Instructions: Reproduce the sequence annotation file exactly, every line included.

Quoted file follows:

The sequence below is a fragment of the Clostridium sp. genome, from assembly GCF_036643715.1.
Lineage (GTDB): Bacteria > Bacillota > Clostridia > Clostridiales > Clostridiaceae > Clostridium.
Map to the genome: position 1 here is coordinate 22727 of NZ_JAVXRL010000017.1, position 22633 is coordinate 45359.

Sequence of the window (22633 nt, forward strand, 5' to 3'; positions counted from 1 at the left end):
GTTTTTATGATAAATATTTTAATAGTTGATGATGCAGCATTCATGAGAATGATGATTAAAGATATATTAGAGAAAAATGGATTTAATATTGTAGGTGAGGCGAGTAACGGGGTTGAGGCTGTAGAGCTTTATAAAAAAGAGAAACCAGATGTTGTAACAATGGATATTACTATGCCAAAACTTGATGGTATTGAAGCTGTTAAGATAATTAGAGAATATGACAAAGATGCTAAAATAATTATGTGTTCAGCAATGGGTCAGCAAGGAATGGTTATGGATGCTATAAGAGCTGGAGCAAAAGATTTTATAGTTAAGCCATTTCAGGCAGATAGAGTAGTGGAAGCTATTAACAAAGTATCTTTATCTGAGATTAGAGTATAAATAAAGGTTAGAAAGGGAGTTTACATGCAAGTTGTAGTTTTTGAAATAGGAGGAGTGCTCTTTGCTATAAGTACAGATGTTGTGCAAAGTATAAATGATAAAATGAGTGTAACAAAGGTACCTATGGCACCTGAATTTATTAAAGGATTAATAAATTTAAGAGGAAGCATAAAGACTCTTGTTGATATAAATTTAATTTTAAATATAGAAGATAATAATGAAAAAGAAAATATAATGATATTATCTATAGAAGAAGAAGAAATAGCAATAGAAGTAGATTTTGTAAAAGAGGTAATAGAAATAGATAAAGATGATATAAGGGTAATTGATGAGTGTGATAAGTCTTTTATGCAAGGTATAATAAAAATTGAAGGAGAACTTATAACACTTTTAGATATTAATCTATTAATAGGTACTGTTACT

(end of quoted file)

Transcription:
The sequence below is a fragment of the Clostridium sp. genome, from assembly GCF_036643715.1.
Lineage (GTDB): Bacteria > Bacillota > Clostridia > Clostridiales > Clostridiaceae > Clostridium.
Map to the genome: position 1 here is coordinate 22727 of NZ_JAVXRL010000017.1, position 22633 is coordinate 45359.

Sequence of the window (22633 nt, forward strand, 5' to 3'; positions counted from 1 at the left end):
GTTTTTATGATAAATATTTTAATAGTTGATGATGCAGCATTCATGAGAATGATGATTAAAGATATATTAGAGAAAAATGGATTTAATATTGTAGGTGAGGCGAGTAACGGGGTTGAGGCTGTAGAGCTTTATAAAAAAGAGAAACCAGATGTTGTAACAATGGATATTACTATGCCAAAACTTGATGGTATTGAAGCTGTTAAGATAATTAGAGAATATGACAAAGATGCTAAAATAATTATGTGTTCAGCAATGGGTCAGCAAGGAATGGTTATGGATGCTATAAGAGCTGGAGCAAAAGATTTTATAGTTAAGCCATTTCAGGCAGATAGAGTAGTGGAAGCTATTAACAAAGTATCTTTATCTGAGATTAGAGTATAAATAAAGGTTAGAAAGGGAGTTTACATGCAAGTTGTAGTTTTTGAAATAGGAGGAGTGCTCTTTGCTATAAGTACAGATGTTGTGCAAAGTATAAATGATAAAATGAGTGTAACAAAGGTACCTATGGCACCTGAATTTATTAAAGGATTAATAAATTTAAGAGGAAGCATAAAGACTCTTGTTGATATAAATTTAATTTTAAATATAGAAGATAATAATGAAAAAGAAAATATAATGATATTATCTATAGAAGAAGAAGAAATAGCAATAGAAGTAGATTTTGTAAAAGAGGTAATAGAAATAGATAAAGATGATATAAGGGTAATTGATGAGTGTGATAAGTCTTTTATGCAAGGTATAATAAAAATTGAAGGAGAACTTATAACACTTTTAGATATTAATCTATTAATAGGTACTGTTACT